National Woman’s Party, formerly (1913–16) Congressional Union for Woman Suffrage, American political party that in the early part of the 20th century employed militant methods to fight for an Equal Rights Amendment to the U.S. Constitution.
Formed in 1913 as the Congressional Union for Woman Suffrage, the organization was headed by Alice Paul and Lucy Burns. Its members had been associated with the National American Woman Suffrage Association (NAWSA), but their insistence that woman suffrage work be concentrated on the federal, rather than state and local, level led to an acrimonious split in 1914.
Both a new name and new tactics were adopted in 1916. The reorganized and radicalized National Woman’s Party (NWP) opted for confrontation and direct action instead of questionnaires and lobbying. Consequently, the NWP became the first group to picket the White House and frequently conducted marches and acts of civil disobedience. Hundreds of women were arrested and jailed for their protests, and, following the example of their British counterparts, many went on hunger strikes.
The NWP often found itself at odds with other suffragists. Adhering to a policy that held the party in power accountable, it denounced President Woodrow Wilson and all Democrats, regardless of the party’s official stance or any individual’s personal position on the suffrage issue. The NWP also opposed World War I, though many women viewed the conflict as an opportunity to show their patriotism. The party’s radical methods had the salutary but unintended effect of making such groups as the NAWSA seem reasonable, thereby easing their work. When the Nineteenth Amendment was finally passed in 1920, however, the NWP was given little credit for the victory.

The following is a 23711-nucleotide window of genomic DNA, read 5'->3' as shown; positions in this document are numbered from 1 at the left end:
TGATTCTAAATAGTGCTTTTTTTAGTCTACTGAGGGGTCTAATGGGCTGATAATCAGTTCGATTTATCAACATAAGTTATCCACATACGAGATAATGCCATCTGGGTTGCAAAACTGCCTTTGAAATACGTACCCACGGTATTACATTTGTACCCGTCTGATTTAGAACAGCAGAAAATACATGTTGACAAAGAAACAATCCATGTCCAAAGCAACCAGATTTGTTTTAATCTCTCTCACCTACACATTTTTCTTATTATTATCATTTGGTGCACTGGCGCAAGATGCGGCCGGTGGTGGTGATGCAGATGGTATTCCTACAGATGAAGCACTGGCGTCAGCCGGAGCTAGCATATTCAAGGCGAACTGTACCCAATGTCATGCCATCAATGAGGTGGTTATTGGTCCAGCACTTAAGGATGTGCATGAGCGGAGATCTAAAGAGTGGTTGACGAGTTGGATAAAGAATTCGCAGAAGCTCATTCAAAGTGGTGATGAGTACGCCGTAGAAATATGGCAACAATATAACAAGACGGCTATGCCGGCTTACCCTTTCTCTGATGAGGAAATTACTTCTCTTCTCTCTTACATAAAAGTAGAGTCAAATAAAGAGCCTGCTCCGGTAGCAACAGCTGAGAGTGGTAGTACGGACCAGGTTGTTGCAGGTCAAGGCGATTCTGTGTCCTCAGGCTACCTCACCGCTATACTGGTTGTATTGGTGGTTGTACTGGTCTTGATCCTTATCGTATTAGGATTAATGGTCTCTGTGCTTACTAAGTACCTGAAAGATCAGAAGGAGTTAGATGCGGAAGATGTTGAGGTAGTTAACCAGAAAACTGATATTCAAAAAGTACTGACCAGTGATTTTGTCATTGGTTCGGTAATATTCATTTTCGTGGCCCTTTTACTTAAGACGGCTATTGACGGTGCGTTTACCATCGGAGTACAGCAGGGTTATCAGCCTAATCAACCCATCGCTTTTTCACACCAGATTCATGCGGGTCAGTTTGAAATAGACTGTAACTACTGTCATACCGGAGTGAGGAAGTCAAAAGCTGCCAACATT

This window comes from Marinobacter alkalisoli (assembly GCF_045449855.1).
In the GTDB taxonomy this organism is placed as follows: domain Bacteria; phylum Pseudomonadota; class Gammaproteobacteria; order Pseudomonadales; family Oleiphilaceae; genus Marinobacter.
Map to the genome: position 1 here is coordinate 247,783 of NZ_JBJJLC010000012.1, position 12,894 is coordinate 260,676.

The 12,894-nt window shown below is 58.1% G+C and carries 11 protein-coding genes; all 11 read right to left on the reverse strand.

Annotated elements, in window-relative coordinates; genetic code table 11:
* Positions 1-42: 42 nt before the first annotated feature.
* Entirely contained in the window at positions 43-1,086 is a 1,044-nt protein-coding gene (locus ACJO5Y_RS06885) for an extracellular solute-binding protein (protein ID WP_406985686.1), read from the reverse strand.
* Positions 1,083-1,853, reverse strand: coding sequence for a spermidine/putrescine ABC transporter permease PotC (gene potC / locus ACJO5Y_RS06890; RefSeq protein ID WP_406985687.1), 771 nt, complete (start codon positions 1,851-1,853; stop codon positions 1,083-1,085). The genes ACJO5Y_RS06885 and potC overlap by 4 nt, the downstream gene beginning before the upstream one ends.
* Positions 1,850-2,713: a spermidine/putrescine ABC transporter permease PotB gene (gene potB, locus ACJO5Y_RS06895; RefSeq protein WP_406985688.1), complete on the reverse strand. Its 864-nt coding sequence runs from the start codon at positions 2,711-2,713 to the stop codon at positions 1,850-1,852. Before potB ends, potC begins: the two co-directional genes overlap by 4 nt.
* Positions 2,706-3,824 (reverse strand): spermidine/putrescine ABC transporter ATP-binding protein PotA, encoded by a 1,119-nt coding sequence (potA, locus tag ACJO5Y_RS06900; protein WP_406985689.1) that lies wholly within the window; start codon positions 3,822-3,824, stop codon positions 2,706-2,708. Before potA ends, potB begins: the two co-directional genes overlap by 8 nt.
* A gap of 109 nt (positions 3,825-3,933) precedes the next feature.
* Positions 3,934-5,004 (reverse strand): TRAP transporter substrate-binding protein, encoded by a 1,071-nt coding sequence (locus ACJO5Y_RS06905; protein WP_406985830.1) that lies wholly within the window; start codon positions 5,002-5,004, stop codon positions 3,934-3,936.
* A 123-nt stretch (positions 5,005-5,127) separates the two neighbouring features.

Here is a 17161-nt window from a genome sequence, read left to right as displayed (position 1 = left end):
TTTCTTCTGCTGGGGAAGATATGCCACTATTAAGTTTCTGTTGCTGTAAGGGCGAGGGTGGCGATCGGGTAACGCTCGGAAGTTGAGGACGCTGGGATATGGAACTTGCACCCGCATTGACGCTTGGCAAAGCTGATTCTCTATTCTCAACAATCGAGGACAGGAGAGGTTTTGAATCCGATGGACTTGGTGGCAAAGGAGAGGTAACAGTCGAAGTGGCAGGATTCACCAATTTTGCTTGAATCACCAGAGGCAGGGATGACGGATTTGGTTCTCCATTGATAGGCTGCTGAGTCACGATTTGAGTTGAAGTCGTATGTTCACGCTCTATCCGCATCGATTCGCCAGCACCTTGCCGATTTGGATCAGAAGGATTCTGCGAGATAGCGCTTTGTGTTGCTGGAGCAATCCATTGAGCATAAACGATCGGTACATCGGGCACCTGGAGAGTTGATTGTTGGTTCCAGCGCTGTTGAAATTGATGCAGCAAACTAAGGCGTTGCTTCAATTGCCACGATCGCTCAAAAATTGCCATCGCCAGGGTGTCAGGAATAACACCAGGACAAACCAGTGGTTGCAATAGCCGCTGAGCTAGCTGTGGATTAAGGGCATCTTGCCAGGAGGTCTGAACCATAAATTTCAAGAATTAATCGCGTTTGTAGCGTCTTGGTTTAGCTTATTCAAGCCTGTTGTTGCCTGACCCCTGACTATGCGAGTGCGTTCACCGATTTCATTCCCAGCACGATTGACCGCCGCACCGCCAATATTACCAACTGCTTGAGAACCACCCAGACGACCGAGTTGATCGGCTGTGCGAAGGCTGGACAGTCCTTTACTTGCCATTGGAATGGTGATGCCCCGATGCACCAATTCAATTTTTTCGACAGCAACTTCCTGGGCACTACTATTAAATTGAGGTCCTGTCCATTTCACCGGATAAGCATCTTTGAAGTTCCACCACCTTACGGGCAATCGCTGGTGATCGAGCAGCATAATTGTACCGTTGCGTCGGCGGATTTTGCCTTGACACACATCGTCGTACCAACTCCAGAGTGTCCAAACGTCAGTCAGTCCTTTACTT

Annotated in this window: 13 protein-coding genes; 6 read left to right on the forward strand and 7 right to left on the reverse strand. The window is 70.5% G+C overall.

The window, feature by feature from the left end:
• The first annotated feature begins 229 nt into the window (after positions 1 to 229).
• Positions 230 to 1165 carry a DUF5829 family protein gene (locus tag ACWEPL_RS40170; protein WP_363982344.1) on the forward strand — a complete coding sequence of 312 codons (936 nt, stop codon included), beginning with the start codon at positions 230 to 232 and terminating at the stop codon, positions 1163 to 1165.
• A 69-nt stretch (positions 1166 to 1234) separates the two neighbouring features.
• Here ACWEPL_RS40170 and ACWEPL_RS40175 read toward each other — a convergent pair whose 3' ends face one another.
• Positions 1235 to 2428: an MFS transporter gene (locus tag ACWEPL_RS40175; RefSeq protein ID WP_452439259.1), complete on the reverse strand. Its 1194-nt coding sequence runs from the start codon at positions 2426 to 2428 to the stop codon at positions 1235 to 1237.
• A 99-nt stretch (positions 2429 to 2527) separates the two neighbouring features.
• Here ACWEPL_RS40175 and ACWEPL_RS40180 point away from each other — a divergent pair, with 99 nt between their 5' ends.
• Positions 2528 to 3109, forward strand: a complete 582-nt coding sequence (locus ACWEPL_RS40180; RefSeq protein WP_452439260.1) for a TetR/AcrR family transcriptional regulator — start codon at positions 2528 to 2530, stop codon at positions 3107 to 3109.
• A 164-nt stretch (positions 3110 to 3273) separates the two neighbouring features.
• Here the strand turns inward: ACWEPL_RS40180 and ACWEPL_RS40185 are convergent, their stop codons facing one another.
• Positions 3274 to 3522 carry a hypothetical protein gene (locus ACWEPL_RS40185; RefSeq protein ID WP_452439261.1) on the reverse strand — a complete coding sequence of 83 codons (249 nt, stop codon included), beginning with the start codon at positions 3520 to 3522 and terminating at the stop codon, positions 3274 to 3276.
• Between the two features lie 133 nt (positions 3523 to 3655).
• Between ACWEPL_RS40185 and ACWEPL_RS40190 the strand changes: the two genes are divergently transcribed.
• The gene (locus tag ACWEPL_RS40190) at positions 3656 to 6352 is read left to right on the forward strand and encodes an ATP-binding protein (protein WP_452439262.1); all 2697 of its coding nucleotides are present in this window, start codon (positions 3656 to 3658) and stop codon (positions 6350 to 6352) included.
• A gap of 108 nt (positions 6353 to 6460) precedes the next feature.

In 1921 the NWP was reformed and soon after began publishing a journal, Equal Rights. Viewing protective legislation for women as discriminatory, the group lobbied for the passage of the Equal Rights Amendment, first introduced in Congress in 1923. Inflexibility and opposition from feminists, however, gradually weakened the NWP, and it became a marginal presence in the women’s movement.
Written by The Editors of Encyclopaedia Britannica.
Top image credit: Library of Congress, Washington D.C.